For the best part of a decade, architecture and design studio Fieldwork has been shaping urban spaces for some of Melbourne’s most celebrated addresses. Their visionary projects span everything from housing and workplaces, to education and art. Two of their newest commercial collaborations currently see the Fieldwork team partnering with Fortis at 65-81 Dover Street in Cremorne and 34 Eastern Road in South Melbourne. To find out more about their award-winning approach, we caught up with Associate Architect, Tim Brooks.
Q—Tim, can you tell us a little about Fieldwork please?
A—We’re an award-winning Melbourne-based architecture and interior design studio founded in 2013. Over the past eight years, we’ve grown into a team of more than 25 practitioners from diverse cultures and expertise spanning the fields of architecture, commerce, design, urbanism, publishing and art.
Q—How would you describe your design philosophy?
A—We see architecture as a social and civic practice. From our homes to our schools, from our workplaces to our creative and civic spaces, we all engage with architecture on a daily basis. We believe architecture is a sensitive, spatial practice from which the entirety of life unfolds. We practice architecture that is agile and enduring, poetic and pragmatic, precise and optimistic. Our work is sensitive to the evolving needs of its inhabitants within a shifting local and global context.
Q—What trends are you noticing at the moment?
A—The way we live and work has been dramatically altered in the last year and a half. Businesses have taken a great leap towards flexible and remote work. While we have all developed new skills and adapted to the times, we are also increasingly aware of the importance of connection and human contact. The office is no longer merely a location for work to occur, but needs to provide spaces for collaboration, social engagement and represent the workplace’s culture and identity. This focuses design on the individual and their needs, and creates exciting opportunities to provide an enlarged idea of the amenities a workplace can provide.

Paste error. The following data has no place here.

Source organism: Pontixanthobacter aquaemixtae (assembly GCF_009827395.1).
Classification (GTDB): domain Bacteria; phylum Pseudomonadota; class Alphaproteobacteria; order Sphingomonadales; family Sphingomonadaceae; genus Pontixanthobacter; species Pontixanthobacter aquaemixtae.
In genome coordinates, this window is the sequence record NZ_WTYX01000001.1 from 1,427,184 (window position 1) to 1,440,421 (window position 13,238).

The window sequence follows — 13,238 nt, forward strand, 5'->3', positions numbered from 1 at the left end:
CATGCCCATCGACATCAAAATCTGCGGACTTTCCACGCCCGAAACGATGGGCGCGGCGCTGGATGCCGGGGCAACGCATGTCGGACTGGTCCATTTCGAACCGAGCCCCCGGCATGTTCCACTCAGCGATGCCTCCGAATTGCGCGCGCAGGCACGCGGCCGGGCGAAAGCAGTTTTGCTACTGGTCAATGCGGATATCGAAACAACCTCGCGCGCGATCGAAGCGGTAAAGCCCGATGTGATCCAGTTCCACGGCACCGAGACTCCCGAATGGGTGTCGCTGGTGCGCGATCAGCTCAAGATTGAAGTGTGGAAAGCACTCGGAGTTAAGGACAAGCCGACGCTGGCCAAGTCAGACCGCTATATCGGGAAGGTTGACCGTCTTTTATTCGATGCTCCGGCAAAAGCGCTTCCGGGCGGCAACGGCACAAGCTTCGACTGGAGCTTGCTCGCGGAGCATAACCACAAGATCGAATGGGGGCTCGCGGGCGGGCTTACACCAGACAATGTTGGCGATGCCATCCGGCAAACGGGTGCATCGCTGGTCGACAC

Q—What’s the most important stage of a project?
A—So many of the fundamental decisions made at the start of a project directly impact the day-to-day lives of the occupant. Considerations like access to light, ventilation, views, shading and glare will significantly impact the lived experience of the building. During this initial period, we can also ensure the building will be a good neighbour to the local community, and develop methods in which the project can make positive gestures to the street—at pedestrian scale, but also at a macro level to the suburb and city. Of course, the hard work always continues throughout the project as we work with our collaborators to ensure the vision becomes a reality.
Q—We’re about to collaborate on our first major projects together. What are you most excited about?
A—Fortis has a strong emphasis on thinking about the end user and their needs. This marries perfectly with our own interests in providing enduring architecture which positively contributes to the community—not just at handover, but for years to come. Conversations with the Fortis team always push our thinking, and we feel comfortable suggesting bold ideas to produce exciting outcomes.
Q—At the end of a project, what does success look like?
A—Our aim is for all parties—developer, design team and occupants—to have a sense of pride in the building and know we have produced a project which will continue to positively impact our community and environment into the future.
Guided by the belief that good architecture starts with deep listening, Fieldwork is passionate about creating active projects that shape—and are shaped by—social, political, aesthetic, emotional and economic forces. Since first opening their doors in 2013, they have forged a strong reputation for their work across multi-residential housing, workplace design, education and spaces for the making and presentation of contemporary art. They apply rigorous thinking to every brief and a richly collaborative design process that involves clients, community stakeholders and future inhabitants.